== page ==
Tuesday March 13, 2012

Opinion

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Paramount group bangs esoteric drums

Craig Hill/Voice photos

 

About 75 people met at the "old" Arts Centre on Henderson to formulate a plan to save the Paramount Theatre on Monday.

 

 

hey had their turn, now it's my turn.

 

The Paramount has been holding back the years, now it's trying to hold back the wrecker's ball with the help of about 75 people who converged on the old Arts Centre on Henderson Monday night for some good old fashioned brainstorming.

 

A few folks seemed like they had a working knowledge of buildings and business, but the majority of CEPCO-haters just seemed to be bored activists looking for a cause.

They say they are doing this for all the residents of Chilliwack, but everyone seemed to have their own reason for saving the Paramount. Most of those ideas involve taking your money and putting it into their pockets, making it all so esoteric.

The same ones there who complained about the councillors and mayor, are the ones you never see at City Hall meetings voicing their concerns. Mind you, the group did make a presentation in chambers last week but were invisible up to that point, even when the call went out for project ideas last year.

Three well-known local musicians were there last night, with an interest in saving the building—for obvious reasons.

The group thinks they won't have a problem generating the kinds of money needed to restore the building to her former glory. But having said that, they are already after business and individuals for monetary support, even before they have a solid business plan in place.

Never was there any mention of forming a not-for-profit group.

They want to save it, yet there were no ideas put forward about what to do with the decrepit building, just ways to whittle away at people's wallets and generate funds via seat sponsorships. They will also be asking business to step forward and supply services for their building.

The project won't likely create many jobs. Certainly not nearly as many as if the site was redeveloped for shops and other businesses. The building won't be used for anything other than shows, either live or digitized. According to one of the organizers, Candace Brown, digitizing the theatre will cost somewhere in the vicinity of $100,000. But the numbers didn't faze them. There's no stage either. So we're talking major refit here.

It's true that the Chilliwack Arts and Cultural Centre has priced itself out of the market for local bands who want to play there, but there was no discussion about that during the meeting.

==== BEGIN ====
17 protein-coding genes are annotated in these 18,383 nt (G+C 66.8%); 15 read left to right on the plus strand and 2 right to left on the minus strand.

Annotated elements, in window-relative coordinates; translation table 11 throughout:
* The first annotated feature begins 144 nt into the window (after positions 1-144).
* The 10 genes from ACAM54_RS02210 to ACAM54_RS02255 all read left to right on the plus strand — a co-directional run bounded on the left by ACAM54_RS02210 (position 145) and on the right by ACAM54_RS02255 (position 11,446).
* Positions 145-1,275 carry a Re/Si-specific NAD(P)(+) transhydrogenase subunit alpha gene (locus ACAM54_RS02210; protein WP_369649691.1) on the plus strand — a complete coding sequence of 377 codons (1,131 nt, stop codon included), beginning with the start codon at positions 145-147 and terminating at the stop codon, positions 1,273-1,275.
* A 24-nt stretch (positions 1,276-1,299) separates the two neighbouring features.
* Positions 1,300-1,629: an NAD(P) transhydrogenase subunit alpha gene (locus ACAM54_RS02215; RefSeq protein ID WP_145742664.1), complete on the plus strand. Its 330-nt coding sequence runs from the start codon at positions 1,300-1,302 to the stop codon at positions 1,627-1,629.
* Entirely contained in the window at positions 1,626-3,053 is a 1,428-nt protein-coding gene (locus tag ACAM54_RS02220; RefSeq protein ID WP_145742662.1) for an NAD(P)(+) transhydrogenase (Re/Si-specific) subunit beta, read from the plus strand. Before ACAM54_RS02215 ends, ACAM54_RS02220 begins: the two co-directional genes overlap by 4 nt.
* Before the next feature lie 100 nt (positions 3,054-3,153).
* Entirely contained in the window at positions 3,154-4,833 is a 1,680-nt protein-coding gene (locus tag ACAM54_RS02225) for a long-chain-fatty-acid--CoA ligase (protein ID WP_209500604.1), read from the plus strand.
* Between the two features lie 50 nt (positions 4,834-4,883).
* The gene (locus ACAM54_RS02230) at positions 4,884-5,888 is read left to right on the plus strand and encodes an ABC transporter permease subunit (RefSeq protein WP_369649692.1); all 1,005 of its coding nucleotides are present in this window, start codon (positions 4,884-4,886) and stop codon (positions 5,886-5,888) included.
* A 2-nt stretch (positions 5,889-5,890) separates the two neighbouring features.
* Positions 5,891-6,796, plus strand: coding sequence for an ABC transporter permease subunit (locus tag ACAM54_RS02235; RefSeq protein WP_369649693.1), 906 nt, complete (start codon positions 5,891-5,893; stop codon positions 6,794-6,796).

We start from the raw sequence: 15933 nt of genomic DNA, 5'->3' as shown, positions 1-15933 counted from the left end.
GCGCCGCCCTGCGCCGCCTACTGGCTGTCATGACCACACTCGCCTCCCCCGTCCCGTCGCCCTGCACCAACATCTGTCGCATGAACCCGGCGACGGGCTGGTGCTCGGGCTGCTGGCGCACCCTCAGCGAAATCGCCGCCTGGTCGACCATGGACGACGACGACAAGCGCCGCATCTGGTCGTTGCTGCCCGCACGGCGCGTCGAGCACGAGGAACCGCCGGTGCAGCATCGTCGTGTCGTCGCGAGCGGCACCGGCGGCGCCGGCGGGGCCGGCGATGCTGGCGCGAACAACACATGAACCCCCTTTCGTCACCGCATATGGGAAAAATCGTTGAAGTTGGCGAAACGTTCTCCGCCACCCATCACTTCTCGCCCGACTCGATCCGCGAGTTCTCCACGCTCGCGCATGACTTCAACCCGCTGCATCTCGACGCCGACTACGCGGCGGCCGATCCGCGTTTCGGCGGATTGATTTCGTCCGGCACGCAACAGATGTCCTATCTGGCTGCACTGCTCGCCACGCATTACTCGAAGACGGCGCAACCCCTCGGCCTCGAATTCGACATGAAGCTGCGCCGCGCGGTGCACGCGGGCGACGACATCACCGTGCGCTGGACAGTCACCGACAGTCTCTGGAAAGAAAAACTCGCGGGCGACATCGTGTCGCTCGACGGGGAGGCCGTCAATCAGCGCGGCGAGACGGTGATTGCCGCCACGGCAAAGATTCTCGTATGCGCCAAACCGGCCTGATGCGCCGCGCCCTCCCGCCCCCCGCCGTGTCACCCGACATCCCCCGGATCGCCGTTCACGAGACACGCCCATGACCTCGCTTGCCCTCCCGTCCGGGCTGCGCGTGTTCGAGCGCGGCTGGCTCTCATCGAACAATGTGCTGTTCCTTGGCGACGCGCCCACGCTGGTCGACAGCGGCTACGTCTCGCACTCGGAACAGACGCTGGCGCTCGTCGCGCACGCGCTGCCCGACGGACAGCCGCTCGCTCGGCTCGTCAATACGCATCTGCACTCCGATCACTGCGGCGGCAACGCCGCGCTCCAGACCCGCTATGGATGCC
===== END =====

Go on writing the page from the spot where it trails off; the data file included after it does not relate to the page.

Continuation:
Nor was there any discussion by these activists looking for a cause, about the building they were sitting in. If local artists want a venue, the Arts Centre, which may actually close shop, can be the place. The Centre is currently having trouble booking shows and they have been at odds with the City about it. But the activists didn't seem to care much about that.

One would think that if the group was going to throw their support behind anything, it would be the beloved Arts Centre. But not this group. They're hell bent for leather on pouring other people's money into a hole in the ground.

I don't have much of an affinity for old buildings, even after having lived on Water St. in Gastown for a number of years.

The disgust for Chilliwack Economic Partners Corporation (CEPCO) Monday was palpable throughout the meeting. Aside from the moaning about City councillors and the mayor, the common thread seemed to be a universal loathing for CEPCO, and when the question about why demolition of the building has been rushed came up, and no one had the answer, this reporter tried to explain what "we" have been told the reason for demolishing the derelict building is, and was jumped on by the militaristic element.

Being a nostalgic is nice, but not very realistic. People have complained for years about how precious Five Corners is but you don't see businesses lining up to set-up shop there. One has to wonder about that.

Obviously the City made a mistake accepting the building as a gift due to the huge costs related to a roof repair job, a bad boiler and various other health and safety concerns.

The boiler is going to have to be cut apart with torches and taken out in pieces, and more than likely the building will also have to be seismically upgraded.

Does Chilliwack need another show venue that will likely end up being a white elephant after the upgrades are done and the novelty has worn off, and people have moved on in their lives? At that point the City will have to deal with it again, and the money that's been poured into the one-dimensional building will be wasted when it's eventually turned into rubble.

Frankly, I'd rather see them turn their energy on something that affects more people, like the anti-smart meter delegation meeting at the FVRD Tuesday at 1 pm, or the March Against Racism to Commemorate the International Day for the Elimination of Racial Discrimination on Sunday March 18th at 2 pm at the park on Commercial Drive and 14th in Vancouver. Something that means far more to people than saving the Paramount Theatre.

I've been coming to Chilliwack since before I was born. Sure I've seen a few shows there, but I have no emotional attachment to the past and prefer to look forward to the future—my future that this group of activists want to hold back.

 

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